Transitioning Hair Styles, Products And Tips To Make That Switch Easier – Page 2 of 3

Washing Transitioning Hair, What You Should Be Aware Of

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Washing transitioning hair for black women

Normally, water contact with relaxed hair is to be avoided as much as possible. However, as you transition, you should gradually increase the number of times you wash your hair. The natural hair growth needs to be kept clean and moisturized. You can start by washing your hair biweekly and then move to weekly as your hair continues to grow. You can even switch to co-washing or alternate between co-washing and shampoo washing.

To wash transitioning hair, you’ll need to start by detangling it using your fingers to remove shed hair. The second step is to pre-poo your hair. Next, separate your hair into four to six sections. Take one section and detangle it with a wide toothed comb then twist it up to the demarcation line. Leave the relaxed ends loose.

Repeat this for all sections. Once you’re done twisting all the sections, apply shampoo on each section from the base going upwards. Concentrate on the scalp and work your way up. Rinse the hair thoroughly then apply conditioner. You can deep condition or simple rinse out the conditioner. Once you’re done. Pat your hair dry and style as you’d like.

Best Products And Leave In Conditioner For Transitioning Hair

Best products for transitioning hair 4c

You’ll need various products in your transitioning journey, natural ones being preferable. Here are the best products to help you get started:
Deep Conditioners: Shea Moisture Deep Treatment Mask and Jessicurl Deep Conditioning Treatment.
Leave-In Conditioners: Creme of Nature Perfect 7 and It’s a 10 Miracle Leave-In. More in this post: https://www.bundlecheap.com/the-best-leave-in-conditioners-for-natural-curly-afro-hair/.
Moisturizer: Elasta QP Olive Oil & Mango Butter Moisturizer and Shea Moisture Raw Shea Butter Extra-Moisture Transitioning Milk.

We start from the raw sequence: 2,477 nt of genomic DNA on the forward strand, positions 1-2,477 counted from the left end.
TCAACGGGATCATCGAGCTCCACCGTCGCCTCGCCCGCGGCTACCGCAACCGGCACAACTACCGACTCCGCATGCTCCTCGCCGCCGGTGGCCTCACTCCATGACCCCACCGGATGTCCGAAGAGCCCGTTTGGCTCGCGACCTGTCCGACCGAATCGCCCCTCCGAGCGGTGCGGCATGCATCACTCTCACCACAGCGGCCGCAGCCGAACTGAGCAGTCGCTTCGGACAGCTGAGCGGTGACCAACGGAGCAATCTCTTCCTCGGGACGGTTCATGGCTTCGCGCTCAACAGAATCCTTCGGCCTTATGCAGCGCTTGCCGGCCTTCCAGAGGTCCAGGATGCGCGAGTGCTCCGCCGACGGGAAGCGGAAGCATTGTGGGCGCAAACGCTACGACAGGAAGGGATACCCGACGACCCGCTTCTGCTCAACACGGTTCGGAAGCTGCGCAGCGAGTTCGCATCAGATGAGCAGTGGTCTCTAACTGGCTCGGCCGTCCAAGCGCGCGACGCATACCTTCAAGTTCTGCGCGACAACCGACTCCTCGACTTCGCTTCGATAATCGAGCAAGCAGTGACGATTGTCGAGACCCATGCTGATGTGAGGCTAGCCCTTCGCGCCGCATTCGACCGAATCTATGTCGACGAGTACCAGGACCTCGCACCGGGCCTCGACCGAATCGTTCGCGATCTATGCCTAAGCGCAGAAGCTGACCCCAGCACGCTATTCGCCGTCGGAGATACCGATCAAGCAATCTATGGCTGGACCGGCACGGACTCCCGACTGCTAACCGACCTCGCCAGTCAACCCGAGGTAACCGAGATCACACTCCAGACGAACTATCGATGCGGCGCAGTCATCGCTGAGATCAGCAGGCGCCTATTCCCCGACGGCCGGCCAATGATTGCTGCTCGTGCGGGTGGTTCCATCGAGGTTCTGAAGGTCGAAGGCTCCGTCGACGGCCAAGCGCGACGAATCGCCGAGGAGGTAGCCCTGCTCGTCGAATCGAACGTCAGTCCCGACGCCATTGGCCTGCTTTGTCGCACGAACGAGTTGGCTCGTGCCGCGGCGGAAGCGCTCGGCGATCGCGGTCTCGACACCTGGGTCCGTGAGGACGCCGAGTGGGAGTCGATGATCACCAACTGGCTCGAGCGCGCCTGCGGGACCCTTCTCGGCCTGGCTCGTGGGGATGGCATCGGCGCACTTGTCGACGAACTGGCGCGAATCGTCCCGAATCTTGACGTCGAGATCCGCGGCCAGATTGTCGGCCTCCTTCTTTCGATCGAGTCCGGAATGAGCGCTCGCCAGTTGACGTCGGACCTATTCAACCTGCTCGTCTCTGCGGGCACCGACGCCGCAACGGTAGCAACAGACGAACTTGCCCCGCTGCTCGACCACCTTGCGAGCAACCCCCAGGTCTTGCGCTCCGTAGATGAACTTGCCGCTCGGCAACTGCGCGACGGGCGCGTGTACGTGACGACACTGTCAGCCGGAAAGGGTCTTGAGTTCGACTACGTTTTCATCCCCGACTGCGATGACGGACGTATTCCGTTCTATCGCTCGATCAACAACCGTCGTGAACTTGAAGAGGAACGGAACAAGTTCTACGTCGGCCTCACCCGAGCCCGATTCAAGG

Sulfate-Free Shampoo: Mixed Chicks Sulfate Free Shampoo and Carol’s Daughter Black Vanilla.

Detangling Your Hair When Transitioning

Detangling transitioning hair for black women

When transitioning, your hair requires much more care when detangling. The line of demarcation, which is the border between natural hair growth and the relaxed hair, is a delicate point. For starters, you’ll need to detangle your hair when it is damp. Doing it when dry will be an almost impossible task while very wet hair will increase breakage. Dump hair provides a great balance and allows you to detangle with ease. You can apply a little moisturizing conditioner to make the process easier. Ensure that you use a wide-toothed comb when detangling.

Stay Away From Heat And Chemical Treatments

Black woman with 4b hair saying no

Ensure that you stay away from chemical treatments and products when transitioning. Start using natural butters, oils and any other natural hair products. This will protect your hair from breakage, promote growth and give it the nourishment it needs. When it comes to using heat styling, you should avoid it as much as possible during the transitioning period. This way, your hair will not get heat damage. If you prefer flat edges, you can always style your hair the night before and apply a styling product then tie a silk scarf on your head. Your hair will be flattened out and sleek in the morning. If you want to stretch out your hair, you can use non-heat methods such as African threading and banding.


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